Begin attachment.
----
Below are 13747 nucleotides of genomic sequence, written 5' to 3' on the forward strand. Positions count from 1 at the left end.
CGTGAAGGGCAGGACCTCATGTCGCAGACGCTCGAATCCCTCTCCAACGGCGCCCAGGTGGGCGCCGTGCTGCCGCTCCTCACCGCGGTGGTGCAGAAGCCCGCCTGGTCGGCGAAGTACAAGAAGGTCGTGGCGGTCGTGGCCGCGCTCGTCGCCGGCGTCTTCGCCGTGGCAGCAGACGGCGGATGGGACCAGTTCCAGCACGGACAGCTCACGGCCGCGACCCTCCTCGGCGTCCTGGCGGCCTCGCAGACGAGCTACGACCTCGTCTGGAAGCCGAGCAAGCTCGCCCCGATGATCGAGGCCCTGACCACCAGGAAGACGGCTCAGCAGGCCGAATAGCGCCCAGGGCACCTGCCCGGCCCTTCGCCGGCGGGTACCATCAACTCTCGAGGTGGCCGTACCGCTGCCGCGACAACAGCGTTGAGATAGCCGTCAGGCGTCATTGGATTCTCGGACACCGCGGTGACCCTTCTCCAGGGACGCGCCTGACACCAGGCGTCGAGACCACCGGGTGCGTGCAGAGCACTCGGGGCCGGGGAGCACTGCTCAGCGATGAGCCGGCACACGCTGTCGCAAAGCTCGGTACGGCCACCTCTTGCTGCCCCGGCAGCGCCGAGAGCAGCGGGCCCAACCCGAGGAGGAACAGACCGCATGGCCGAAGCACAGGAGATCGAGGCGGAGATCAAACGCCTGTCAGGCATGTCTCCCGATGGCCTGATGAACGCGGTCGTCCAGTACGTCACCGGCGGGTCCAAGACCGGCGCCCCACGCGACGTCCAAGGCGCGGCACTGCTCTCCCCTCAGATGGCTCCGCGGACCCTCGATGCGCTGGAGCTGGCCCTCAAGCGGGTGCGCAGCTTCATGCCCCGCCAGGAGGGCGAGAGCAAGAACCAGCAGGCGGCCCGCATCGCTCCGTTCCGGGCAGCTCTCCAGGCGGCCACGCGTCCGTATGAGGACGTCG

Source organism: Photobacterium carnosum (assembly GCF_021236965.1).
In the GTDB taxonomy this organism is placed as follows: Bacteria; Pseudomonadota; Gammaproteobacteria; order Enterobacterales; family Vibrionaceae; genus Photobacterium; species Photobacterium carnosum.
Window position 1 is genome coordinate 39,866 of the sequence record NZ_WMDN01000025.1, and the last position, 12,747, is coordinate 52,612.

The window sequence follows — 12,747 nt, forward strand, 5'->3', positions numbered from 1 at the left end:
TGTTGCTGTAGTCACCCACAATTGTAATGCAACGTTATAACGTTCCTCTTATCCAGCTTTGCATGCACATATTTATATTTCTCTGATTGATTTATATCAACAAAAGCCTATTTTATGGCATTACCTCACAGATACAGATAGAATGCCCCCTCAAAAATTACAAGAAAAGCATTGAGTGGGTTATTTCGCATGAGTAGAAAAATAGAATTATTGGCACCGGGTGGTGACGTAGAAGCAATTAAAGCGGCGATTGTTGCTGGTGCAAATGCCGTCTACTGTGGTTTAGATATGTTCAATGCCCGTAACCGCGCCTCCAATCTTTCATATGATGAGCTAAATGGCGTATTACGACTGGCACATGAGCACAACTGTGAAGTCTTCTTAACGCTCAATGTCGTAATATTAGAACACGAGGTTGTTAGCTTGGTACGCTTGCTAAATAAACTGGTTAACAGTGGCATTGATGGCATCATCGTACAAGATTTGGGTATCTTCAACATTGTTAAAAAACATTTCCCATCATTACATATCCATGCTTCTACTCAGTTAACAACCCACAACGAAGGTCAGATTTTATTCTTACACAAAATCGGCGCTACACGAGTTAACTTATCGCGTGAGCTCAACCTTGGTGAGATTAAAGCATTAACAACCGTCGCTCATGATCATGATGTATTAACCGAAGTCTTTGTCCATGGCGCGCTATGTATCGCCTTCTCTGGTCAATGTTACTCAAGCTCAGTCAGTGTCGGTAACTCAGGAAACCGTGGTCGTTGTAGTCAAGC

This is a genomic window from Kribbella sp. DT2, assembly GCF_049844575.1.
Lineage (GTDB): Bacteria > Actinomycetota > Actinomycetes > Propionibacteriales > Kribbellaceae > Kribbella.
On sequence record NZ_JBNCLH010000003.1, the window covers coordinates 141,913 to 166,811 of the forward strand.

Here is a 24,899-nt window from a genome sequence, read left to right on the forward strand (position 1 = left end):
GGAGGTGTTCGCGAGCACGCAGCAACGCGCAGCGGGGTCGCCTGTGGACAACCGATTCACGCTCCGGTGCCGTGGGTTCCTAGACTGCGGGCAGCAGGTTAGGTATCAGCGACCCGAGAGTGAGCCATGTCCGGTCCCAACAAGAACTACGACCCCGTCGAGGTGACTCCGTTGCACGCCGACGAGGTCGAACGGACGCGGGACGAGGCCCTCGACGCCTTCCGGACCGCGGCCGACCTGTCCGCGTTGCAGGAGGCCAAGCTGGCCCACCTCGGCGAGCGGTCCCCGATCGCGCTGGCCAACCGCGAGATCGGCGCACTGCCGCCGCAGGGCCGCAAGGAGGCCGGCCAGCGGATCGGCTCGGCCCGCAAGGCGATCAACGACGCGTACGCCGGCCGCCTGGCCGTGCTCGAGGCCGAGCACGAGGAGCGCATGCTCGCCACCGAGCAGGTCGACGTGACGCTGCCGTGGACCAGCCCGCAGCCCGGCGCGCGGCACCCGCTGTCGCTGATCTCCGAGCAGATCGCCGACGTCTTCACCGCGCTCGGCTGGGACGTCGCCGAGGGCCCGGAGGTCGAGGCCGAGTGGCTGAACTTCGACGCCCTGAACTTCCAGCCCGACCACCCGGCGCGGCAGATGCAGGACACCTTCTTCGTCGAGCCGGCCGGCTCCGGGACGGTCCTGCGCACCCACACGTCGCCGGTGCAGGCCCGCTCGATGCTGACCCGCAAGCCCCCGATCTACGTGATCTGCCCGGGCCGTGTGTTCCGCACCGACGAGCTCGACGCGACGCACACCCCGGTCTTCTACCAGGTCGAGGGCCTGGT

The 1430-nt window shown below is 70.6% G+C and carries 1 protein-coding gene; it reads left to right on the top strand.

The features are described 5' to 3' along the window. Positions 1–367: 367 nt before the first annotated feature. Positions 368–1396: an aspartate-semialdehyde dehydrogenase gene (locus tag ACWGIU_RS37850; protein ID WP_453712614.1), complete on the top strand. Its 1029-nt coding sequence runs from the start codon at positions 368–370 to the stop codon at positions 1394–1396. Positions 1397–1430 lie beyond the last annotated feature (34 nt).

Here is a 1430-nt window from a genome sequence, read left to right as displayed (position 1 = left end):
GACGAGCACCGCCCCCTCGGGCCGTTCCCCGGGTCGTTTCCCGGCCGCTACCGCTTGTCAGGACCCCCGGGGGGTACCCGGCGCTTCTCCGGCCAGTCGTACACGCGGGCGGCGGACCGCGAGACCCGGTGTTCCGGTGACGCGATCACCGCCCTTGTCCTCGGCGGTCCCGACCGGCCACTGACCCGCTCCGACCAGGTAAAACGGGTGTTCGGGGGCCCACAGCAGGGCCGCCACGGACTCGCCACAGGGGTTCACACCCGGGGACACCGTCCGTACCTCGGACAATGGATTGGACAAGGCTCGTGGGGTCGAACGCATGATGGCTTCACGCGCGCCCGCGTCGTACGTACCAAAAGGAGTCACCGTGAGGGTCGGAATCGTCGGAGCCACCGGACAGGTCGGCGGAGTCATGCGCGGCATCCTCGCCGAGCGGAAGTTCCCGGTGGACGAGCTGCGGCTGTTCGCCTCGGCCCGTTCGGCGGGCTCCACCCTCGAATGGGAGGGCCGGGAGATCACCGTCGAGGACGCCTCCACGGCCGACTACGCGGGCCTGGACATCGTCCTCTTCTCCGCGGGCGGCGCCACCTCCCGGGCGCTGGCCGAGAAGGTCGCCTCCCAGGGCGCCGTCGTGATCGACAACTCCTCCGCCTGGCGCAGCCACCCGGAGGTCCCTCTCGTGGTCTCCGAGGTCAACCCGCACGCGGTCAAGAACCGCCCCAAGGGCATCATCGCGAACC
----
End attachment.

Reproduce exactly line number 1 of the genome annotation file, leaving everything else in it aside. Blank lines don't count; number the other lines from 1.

Below are 13747 nucleotides of genomic sequence, written 5' to 3' on the forward strand. Positions count from 1 at the left end.